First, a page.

Body image and self-esteem issues are a struggle many people deal with in different extremes.
Kaitlyn Davidson once weighed 81 pounds but was able to conquer her battle to find a healthy balance in her life. The 24-year-old from Sydney, Australia, struggled with anorexia at an early age.
At her lowest weight of 81 pounds, her body constantly ached and her hair began to fall out. She told News.com.au:
“There’s a fine line between fitness and obsession, and I didn’t realize I’d crossed that line until it was too late.”
“I had two minds, I had my eating disorder mind and my rational mind. I always had to push harder, be better. The better I got, the higher standards I’d set myself. I had to do my usual routine at the gym and if I missed something, I’d punish myself.”
Davidson recalled a difficult time when she was in physical pain, her skin was yellow from poor circulation, her teeth were eroding and her hair was thinning. She added:
“Walking was a struggle. When I sat down, I could feel my tailbone. I could physically feel my heart beating. My heart rate was extremely low, the doctors told me it was going to stop. They said my body had no more signs to give.”
It wasn’t just her body that was failing her, but it seemed her social life was crumbling as well. Davidson, who is from Sydney’s Eastern Suburbs, said her friends and family members were extremely concerned.
Staff and members at the gym as well as random strangers on the street would also check up on her and ask if she was eating. Despite their advice, the 24-year-old who had dreams of being a bikini model could not accept the fact that she had anorexia. She said:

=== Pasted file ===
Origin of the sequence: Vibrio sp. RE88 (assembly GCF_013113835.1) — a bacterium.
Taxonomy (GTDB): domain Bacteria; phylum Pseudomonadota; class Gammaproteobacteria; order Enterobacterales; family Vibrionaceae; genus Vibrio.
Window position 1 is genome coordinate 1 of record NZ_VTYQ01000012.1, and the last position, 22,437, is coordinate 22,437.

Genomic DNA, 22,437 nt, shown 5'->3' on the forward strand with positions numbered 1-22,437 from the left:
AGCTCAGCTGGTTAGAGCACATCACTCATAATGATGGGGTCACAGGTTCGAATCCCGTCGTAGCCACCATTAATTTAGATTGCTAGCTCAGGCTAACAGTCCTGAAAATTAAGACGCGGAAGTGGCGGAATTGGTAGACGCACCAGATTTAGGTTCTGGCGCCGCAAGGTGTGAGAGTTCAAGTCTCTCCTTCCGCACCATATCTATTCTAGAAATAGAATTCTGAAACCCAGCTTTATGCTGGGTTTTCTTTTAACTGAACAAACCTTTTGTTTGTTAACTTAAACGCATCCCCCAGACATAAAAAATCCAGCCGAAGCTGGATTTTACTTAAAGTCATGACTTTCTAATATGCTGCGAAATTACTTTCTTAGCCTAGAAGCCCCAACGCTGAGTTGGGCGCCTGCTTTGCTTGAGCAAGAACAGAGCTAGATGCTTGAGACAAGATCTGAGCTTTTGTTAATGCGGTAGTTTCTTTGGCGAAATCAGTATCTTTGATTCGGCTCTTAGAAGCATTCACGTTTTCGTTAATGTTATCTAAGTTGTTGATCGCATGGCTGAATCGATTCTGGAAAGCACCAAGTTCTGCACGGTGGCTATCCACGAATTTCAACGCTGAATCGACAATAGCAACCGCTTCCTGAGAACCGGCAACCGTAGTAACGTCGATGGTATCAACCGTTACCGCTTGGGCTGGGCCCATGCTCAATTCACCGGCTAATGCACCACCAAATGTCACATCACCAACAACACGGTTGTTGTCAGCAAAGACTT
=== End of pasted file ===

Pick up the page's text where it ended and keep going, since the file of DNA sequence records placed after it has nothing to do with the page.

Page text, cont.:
“I’ve always been a headstrong person. I honestly thought I was more dedicated than others. I wasn’t eating enough. I had so many fear foods I couldn’t touch, I couldn’t even come into some foods’ vicinity. Food wasn’t for energy, it was to be burnt, I’d have to burn it all off.”
Though Davidson’s body was giving out on her, she continued to go to the gym to work out and lift weights as the adrenaline would take over. It wasn’t until she came across Portia de Rossi’s autobiography that she realized the reality of her condition. The road to recovery wasn’t easy for Davidson, who said:
“It’s so exhausting when you’re fighting in your own head and people around you tell you to get help. They want a quick fix.”
“It’s not a linear process. I went through stages where I could eat anything and it would go straight through me, it was just replenishing my body. Then I got into the habit of eating that much and began storing weight.”
“Anorexia is not a body type or a body shape, it’s a mental illness. You still need to treat it, even once the weight has been gained.”
Though many expressed their hesitation to Davidson’s dream of becoming a bikini model, she assured them that she was in a good place and mindset to pursue it. She also has a coach who helps monitors her health throughout her journey.
Davidson is set to compete in World Bikini Fitness and Fashion on May 14 for the second time. She is an avid Instagram user and posts images of her journey on her account. She explained:
“I share a lot of my body because i know what it’s like being that person alone at night, sick, these are the people scrolling through, upset and hating their bodies. If they can see me and feel OK, job done.”
“When I was lying in my bedroom in constant pain, and felt like it was going to end for me, having someone I looked up to made me feel there was a road ahead. And now I’m living the life I dreamt of living.”